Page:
I reported in October that Google added Subscribed Links to the preferences page and renamed them as search add-ons. Google removed that feature a couple of days after I wrote that post, but now it's back for good, at least in the US English version of Google.
You'll notice at the bottom of the preferences page a list of subscriptions and a link to a directory of subscriptions. Each Subscribed Link matches some of your queries (for example, queries about weather, nutrition, traffic) and shows information extracted from a database. It's like a Google OneBox created by third-parties, but you can decide if you want to see it and there's always an option to unsubscribe.
According to the FAQ, "using Subscribed Links, you can add information created by providers you trust to your Google search results pages. Whenever you search on Google in an area of their expertise, you'll see a custom result from those providers in your search results. (...) Your Subscribed Links will appear in the fourth search result position", even if they aren't counted as a real search result.
Here's what happens if I subscribe to the Nutrition Facts knowledge source and search for [calories in cream of celery] or even [cream of celery]:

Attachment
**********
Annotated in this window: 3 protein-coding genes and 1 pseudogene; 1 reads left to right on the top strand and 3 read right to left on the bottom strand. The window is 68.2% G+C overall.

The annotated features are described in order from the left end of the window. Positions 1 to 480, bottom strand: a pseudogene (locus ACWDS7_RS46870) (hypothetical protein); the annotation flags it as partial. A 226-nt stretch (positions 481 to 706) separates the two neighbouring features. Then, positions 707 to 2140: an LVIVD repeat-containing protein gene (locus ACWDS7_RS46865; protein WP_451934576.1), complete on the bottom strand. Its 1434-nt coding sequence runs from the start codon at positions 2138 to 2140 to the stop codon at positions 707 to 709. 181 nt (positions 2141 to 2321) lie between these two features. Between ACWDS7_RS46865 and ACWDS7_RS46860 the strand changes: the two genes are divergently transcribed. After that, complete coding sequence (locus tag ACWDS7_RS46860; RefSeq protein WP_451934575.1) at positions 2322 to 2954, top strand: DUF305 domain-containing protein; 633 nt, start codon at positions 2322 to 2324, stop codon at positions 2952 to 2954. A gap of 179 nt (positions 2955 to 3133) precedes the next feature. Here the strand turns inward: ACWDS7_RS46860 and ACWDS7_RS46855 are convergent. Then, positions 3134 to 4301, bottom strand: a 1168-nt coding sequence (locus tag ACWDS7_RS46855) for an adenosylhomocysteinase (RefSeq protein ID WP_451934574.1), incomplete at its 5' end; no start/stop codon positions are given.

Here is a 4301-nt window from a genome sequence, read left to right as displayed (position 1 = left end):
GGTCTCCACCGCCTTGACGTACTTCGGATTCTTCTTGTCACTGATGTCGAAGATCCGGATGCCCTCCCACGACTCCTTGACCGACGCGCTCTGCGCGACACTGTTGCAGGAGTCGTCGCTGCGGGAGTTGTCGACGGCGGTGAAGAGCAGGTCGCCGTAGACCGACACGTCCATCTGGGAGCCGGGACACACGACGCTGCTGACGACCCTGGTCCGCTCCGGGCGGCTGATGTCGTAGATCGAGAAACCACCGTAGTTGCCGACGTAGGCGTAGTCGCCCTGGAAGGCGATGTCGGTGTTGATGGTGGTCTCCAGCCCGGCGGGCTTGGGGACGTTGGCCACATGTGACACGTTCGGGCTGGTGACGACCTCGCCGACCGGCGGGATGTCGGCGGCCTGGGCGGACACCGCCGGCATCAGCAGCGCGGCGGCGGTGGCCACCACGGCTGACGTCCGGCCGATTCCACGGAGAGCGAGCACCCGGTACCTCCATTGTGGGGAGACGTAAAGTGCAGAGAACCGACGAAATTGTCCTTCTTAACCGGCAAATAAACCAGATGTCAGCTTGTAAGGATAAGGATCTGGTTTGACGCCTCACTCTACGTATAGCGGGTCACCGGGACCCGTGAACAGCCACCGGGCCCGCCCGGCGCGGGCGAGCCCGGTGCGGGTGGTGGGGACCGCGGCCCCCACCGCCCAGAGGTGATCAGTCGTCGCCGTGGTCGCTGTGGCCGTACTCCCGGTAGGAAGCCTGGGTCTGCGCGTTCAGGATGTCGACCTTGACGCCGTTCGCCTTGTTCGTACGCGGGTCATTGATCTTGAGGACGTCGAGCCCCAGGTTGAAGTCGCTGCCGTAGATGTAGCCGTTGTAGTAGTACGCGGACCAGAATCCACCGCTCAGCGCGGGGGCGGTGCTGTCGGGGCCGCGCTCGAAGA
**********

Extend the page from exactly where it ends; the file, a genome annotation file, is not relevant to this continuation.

Even if other results offer similar information, I get the benefit to find what I want without having to click on a search result. In some cases, it's not necessary to enter the context of my search because my subscriptions already provide that context ([cream of celery] shows information about calories because I'm interested in nutrition).
The Subscribed Links are some special search results with custom snippets and a limited range of queries that are displayed based on your preferences. They allow you to perform specialized searches on a general-purpose search site.
And if you're not satisfied with the limited number of Subscribed Links that are available, you can create one and promote it on your site.